I gather he didn’t like my comment on his New York Times op-ed on the folly of reaching out to Trump supporters. He snipes, “I await The National Review’s piece on reaching out to Biden voters and reading about their ‘elegy’ and understanding their ‘economic anxiety.’”
After the 2016 election, there were many suggestions that progressives and Democrats should try harder to appeal to non-progressive voters, and especially to working-class white voters who had previously voted Democratic but then supported Donald Trump. Some of the Left resented this advice. They complained that nobody ever tells Republicans to try to appeal to Democratic voters (that’s the point Ali is making here) or wrote off Trump supporters as deplorables who shouldn’t be courted (one of the points of his op-ed).
But. . . Biden appears to have needed some Trump voters (albeit a small fraction of them) to have second thoughts in order to win the election. And Republicans looking ahead to 2022 and 2024 absolutely should try to appeal to some of the people who voted for Biden this year, and they should do so in part by making the case that they will address these voters’ economic concerns better than the Democrats will. NR may not always frame advice to Republicans in the heavy-handed and sometimes condescending manner of much of that post-2016 commentary, but we constantly run articles about how and why conservatives should seek to persuade people who aren’t yet with us.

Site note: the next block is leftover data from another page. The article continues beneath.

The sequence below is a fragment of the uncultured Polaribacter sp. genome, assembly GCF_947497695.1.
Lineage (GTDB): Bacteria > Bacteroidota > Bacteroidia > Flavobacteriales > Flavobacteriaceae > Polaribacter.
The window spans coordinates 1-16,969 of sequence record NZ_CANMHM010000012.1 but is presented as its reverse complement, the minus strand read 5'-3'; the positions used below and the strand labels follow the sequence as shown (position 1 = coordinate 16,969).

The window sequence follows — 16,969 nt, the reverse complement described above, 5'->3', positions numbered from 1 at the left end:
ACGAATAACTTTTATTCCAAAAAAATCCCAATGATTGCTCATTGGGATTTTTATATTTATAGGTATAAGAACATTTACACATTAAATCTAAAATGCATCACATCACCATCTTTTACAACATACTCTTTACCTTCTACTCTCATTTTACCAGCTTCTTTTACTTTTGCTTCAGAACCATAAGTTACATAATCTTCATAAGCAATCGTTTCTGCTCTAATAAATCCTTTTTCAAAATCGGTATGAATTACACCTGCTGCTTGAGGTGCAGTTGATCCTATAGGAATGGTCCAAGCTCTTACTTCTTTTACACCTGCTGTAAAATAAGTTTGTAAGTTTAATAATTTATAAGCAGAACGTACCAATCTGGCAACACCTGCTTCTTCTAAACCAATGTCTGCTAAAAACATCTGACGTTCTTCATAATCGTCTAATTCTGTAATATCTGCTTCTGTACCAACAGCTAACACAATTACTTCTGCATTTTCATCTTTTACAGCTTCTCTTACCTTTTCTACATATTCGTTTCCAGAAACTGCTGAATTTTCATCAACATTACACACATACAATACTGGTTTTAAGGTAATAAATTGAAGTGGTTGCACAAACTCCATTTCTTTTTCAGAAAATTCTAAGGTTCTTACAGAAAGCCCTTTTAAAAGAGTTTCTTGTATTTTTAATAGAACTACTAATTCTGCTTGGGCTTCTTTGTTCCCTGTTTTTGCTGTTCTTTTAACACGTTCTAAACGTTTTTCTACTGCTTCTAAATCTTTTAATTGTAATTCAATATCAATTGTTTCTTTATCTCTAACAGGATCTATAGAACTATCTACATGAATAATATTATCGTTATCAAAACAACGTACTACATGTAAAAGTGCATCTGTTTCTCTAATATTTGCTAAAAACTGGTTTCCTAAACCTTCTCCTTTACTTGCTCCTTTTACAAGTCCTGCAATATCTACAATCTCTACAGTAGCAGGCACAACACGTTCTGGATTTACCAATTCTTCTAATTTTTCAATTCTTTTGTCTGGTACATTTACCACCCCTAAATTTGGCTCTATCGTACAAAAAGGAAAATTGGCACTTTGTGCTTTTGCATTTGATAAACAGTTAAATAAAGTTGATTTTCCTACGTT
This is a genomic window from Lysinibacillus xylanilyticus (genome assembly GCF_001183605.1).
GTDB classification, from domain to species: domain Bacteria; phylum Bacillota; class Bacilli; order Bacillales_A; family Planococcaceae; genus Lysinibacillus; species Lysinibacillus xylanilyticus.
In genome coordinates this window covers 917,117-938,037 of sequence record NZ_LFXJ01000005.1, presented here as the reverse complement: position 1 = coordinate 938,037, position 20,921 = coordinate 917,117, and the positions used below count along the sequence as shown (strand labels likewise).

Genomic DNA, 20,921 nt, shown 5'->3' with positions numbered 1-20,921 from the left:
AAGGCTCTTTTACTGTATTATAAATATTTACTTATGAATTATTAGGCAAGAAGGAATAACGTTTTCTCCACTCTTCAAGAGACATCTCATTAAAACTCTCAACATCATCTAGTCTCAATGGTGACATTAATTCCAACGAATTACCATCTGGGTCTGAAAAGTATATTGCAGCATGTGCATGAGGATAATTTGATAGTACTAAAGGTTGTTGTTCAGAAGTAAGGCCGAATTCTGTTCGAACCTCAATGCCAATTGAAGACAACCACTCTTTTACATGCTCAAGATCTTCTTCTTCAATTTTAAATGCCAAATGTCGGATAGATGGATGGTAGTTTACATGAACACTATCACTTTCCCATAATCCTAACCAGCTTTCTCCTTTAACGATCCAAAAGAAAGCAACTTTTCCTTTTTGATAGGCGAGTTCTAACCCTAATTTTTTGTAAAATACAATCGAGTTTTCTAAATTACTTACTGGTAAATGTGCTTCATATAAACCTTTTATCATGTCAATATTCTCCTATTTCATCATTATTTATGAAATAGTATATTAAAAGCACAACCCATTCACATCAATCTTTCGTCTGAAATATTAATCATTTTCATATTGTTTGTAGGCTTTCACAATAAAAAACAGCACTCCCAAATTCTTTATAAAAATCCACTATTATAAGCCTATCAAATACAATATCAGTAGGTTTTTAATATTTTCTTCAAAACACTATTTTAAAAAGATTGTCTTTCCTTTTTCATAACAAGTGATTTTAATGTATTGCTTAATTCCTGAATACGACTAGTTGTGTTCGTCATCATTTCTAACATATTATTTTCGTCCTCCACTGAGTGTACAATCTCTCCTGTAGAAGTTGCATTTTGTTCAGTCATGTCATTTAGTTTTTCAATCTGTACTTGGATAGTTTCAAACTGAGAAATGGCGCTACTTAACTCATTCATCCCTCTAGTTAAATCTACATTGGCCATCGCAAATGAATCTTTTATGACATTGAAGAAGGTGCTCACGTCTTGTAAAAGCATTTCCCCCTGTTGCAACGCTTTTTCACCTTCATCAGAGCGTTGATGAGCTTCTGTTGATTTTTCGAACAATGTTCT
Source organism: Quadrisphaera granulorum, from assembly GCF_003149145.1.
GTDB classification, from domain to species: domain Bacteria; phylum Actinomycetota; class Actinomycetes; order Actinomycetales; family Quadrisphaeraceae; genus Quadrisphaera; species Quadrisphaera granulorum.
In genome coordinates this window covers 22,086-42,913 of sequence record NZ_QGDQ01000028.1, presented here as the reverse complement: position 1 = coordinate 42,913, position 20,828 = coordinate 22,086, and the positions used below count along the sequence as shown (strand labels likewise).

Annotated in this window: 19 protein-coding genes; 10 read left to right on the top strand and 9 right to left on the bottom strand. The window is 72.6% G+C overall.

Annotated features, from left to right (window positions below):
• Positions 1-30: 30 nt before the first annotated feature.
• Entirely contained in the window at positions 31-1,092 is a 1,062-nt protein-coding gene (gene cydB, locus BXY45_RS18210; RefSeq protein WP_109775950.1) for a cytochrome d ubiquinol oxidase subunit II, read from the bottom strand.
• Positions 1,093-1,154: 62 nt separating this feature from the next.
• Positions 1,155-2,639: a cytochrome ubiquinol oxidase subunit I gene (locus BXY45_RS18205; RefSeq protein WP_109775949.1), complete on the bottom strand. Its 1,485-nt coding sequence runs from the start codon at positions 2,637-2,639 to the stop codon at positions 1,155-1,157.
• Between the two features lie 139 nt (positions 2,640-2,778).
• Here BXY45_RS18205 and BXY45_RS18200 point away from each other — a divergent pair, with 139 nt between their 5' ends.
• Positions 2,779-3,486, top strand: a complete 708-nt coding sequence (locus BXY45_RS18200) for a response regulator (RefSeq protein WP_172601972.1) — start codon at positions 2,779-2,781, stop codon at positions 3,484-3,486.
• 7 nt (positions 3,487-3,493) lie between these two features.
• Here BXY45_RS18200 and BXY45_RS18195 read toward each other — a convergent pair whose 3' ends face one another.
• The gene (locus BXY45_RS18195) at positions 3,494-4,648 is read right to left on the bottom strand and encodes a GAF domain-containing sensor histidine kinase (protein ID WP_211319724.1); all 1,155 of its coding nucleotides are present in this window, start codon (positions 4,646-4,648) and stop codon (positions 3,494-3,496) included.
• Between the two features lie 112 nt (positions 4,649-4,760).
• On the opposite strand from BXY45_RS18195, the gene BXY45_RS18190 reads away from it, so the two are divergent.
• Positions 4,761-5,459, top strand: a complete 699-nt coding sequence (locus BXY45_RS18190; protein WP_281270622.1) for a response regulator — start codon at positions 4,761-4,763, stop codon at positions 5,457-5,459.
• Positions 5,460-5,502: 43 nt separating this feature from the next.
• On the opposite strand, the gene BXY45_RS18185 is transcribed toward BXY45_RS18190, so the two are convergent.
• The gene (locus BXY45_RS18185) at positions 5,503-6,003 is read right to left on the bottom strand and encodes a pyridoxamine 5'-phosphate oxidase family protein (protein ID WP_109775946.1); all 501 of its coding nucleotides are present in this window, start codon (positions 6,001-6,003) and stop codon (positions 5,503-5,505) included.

What I guarantee we won’t do is run an article in which the author explains that he spent twenty minutes in conversation with a liberal in Brooklyn, failed to change his politics, and then realized that persuasion is a waste of time.
Update: He can have the last word on this.